MORE ABOUT THIS BOOK
December. Monday morning. 6:25 A.M.
“I-I-I won’t diiiiie for you … it’s-a henchman’s foll-ee! I-I-I won’t liiiiie for you … yes, it’s truuuue…”
Deena Pilgrim tapped her fingers in time to the music, drumming against the steering wheel of her SUV. Two teeth bit into her lower lip, boosting her adrenaline as she pressed down on the gas. Shaking her head, short hair whipping this way and that, she flashed the passenger to her left a yes-yes-yes as she dug into the song’s bridge, number fifteen on a list of the forty most popular in the nation. The adjacent driver stared and then rolled her eyes and sped away. Soccer mom, Deena ventured. Soccer Mom can’t understand, she decided with a smirk, rat-tat-tatting her digits on the wheel. This here, sunshine? This is the high point of my day.
The station cut to a commercial, so Deena hit the shuffle to find another. After several fruitless stabs, she landed on classic rock, shrugged, and adjusted her rate of percussion to a mellower groove. She steered the dented SUV through town, heading to a place she didn’t want to go, listening to a song she didn’t want to hear.
Despite the suboptimal soundtrack, Deena did her best to enjoy the moment. Right now, right here; before the day went to hell. Before she got dragged into another bonkers situation beyond her control. That had been happening often these last several years. Over time, she’d made the most of the period allotted between receiving a call and arriving on scene. Unfortunately today, she’d completely lost the vibe—the music wasn’t cutting it, and her thoughts were already down among the bullshit. Deena stabbed the dial and powered down her radio, fingers still tapping a nervous staccato against the wheel.
She focused on the road, trying to put the pain of the last two years out of her mind. Avenues flew past as she navigated on autopilot through the streets, the happy song that had filled her head fading away as the burden of being Deena bullied itself back to the forefront. She rubbed her eyes, trying to wipe her mind, but she could not block out the horrible memories. That, she knew, would take something special. For that, she would need powers or some shit.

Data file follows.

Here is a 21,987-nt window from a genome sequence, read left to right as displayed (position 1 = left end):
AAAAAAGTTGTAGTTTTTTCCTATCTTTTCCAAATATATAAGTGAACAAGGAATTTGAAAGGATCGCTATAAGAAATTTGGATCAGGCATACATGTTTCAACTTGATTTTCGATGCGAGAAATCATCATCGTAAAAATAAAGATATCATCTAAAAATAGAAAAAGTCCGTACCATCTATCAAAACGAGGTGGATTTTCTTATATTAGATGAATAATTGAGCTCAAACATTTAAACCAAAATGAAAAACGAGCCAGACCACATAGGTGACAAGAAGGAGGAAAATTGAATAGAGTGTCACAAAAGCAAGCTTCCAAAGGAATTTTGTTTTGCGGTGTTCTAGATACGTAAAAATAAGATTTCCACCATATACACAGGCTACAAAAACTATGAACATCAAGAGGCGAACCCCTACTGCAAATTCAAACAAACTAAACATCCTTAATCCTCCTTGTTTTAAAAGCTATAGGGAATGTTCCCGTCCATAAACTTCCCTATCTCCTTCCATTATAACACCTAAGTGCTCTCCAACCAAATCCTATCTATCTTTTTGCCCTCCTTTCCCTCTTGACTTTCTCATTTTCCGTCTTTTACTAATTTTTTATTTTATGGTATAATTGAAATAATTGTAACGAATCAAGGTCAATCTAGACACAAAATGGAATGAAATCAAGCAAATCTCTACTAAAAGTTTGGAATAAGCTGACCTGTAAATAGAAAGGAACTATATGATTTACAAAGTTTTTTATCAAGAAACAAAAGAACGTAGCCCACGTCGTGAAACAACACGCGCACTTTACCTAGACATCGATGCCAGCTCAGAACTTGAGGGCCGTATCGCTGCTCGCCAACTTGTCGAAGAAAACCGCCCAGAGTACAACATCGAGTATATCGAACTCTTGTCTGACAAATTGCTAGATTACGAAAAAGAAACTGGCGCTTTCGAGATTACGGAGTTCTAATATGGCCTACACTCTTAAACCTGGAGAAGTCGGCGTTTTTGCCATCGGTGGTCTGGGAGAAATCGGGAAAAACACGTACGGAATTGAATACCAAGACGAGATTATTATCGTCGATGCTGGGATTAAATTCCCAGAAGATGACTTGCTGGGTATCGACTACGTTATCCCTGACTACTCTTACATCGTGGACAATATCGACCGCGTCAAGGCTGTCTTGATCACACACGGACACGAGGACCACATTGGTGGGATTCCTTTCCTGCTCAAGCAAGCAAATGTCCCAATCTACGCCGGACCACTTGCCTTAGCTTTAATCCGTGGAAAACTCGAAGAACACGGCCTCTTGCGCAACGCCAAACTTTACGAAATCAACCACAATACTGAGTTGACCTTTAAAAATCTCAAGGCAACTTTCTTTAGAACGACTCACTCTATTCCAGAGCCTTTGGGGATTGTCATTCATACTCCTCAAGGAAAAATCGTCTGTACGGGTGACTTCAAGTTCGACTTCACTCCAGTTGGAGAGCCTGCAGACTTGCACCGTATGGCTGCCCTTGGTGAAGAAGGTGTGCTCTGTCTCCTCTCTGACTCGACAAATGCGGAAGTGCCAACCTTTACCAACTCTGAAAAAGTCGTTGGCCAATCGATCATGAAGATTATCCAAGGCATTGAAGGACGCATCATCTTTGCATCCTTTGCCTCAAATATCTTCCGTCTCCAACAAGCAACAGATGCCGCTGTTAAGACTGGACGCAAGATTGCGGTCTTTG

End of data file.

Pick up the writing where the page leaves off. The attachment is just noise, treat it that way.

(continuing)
Been there, Deena bitterly laughed. Done that, bought the DVD. Didn’t help.
She’d briefly had powers, sure. Unwantedly gifted to her by a scum fuck thug with loose hands and looser genetics. A Powers virus, spread among the populace, designed to impart killer abilities to its user. That would have been bad enough. Deena being Deena had made it worse. She’d isolated herself, threatening relationships at both work and home—relationships she knew would save her from drowning. Her career trajectory had been flushed down the pipeline, and she’d forced herself into exile, leaving the country before eventually returning to try again.
Oh, and she’d been pregnant, if you could believe that. Until she’d lost it during the fiasco in Los Angeles. The debacle with the motherbitching Federal Powers Bureau.
Only a little bit pregnant, she chided herself, laughing at the irony. She had to laugh. If she didn’t, she’d probably cry—or worse: make somebody else cry.
Between the disasters that followed the bureau and what came before—the colossal fuckup in Chicago—truth be told, Deena could trace a direct line to this moment back to her apple-cheeked, potty-mouth beginnings on the homicide beat. Hell, if I’m calling my shot, everything went to shit before I accidentally tore off Johnny Royale’s arm. Right before I found out that Walker had powers.
Walker. As if on cue, her partner appeared in the windshield, big as life and twice the size. He stepped out of a patrol car at 851 Taylor, about to venture inside. Deena pulled up to the curb and rubbed both hands against the vents before exiting the car. She slammed the door and hustled to catch up, blowing into her palms for warmth.